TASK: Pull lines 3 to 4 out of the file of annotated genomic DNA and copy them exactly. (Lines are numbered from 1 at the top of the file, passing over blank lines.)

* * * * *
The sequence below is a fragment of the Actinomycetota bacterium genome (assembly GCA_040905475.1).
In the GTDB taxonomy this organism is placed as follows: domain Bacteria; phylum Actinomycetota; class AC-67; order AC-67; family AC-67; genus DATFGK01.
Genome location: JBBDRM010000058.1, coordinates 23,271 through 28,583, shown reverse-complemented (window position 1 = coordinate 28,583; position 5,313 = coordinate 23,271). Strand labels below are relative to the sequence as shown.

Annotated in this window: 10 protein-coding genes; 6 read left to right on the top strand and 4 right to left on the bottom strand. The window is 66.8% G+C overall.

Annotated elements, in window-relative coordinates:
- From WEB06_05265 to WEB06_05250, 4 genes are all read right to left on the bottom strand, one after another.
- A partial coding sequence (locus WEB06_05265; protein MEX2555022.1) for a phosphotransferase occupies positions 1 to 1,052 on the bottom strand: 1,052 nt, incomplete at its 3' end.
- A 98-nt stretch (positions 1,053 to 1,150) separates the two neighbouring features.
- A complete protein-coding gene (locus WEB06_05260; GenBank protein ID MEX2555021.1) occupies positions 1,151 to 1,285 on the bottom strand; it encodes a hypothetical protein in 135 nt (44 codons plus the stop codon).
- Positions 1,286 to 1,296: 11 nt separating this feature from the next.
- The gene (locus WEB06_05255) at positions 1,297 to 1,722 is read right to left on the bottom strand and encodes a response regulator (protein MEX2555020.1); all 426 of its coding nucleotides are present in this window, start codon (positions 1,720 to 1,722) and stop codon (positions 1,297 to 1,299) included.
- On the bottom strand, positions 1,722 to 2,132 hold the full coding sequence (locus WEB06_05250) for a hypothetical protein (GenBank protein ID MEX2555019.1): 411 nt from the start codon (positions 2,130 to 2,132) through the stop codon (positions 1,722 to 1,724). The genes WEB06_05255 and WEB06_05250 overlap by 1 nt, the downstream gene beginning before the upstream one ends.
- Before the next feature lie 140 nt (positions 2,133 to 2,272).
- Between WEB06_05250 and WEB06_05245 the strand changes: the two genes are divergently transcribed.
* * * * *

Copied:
Genome location: JBBDRM010000058.1, coordinates 23,271 through 28,583, shown reverse-complemented (window position 1 = coordinate 28,583; position 5,313 = coordinate 23,271). Strand labels below are relative to the sequence as shown.

Annotated in this window: 10 protein-coding genes; 6 read left to right on the top strand and 4 right to left on the bottom strand. The window is 66.8% G+C overall.